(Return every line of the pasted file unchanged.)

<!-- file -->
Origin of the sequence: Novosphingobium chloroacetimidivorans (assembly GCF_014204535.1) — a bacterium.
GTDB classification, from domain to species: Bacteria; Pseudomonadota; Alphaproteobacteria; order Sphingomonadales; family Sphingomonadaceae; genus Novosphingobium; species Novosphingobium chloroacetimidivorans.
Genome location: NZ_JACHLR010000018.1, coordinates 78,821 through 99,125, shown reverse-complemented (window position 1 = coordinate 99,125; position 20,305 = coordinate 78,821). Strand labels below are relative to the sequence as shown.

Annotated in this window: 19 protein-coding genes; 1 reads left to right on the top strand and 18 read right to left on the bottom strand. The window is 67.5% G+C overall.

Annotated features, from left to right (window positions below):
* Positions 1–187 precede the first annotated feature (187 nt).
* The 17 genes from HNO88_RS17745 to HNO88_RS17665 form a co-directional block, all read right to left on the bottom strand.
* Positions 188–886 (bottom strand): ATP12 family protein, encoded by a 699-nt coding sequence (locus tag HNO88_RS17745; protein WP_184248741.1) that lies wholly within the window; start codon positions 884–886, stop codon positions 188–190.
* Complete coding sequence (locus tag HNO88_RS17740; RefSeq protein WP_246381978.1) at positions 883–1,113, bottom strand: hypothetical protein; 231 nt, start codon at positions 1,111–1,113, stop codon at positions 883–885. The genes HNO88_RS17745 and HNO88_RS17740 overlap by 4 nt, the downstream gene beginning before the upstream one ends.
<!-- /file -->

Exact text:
Origin of the sequence: Novosphingobium chloroacetimidivorans (assembly GCF_014204535.1) — a bacterium.
GTDB classification, from domain to species: Bacteria; Pseudomonadota; Alphaproteobacteria; order Sphingomonadales; family Sphingomonadaceae; genus Novosphingobium; species Novosphingobium chloroacetimidivorans.
Genome location: NZ_JACHLR010000018.1, coordinates 78,821 through 99,125, shown reverse-complemented (window position 1 = coordinate 99,125; position 20,305 = coordinate 78,821). Strand labels below are relative to the sequence as shown.

Annotated in this window: 19 protein-coding genes; 1 reads left to right on the top strand and 18 read right to left on the bottom strand. The window is 67.5% G+C overall.

Annotated features, from left to right (window positions below):
* Positions 1–187 precede the first annotated feature (187 nt).
* The 17 genes from HNO88_RS17745 to HNO88_RS17665 form a co-directional block, all read right to left on the bottom strand.
* Positions 188–886 (bottom strand): ATP12 family protein, encoded by a 699-nt coding sequence (locus tag HNO88_RS17745; protein WP_184248741.1) that lies wholly within the window; start codon positions 884–886, stop codon positions 188–190.
* Complete coding sequence (locus tag HNO88_RS17740; RefSeq protein WP_246381978.1) at positions 883–1,113, bottom strand: hypothetical protein; 231 nt, start codon at positions 1,111–1,113, stop codon at positions 883–885. The genes HNO88_RS17745 and HNO88_RS17740 overlap by 4 nt, the downstream gene beginning before the upstream one ends.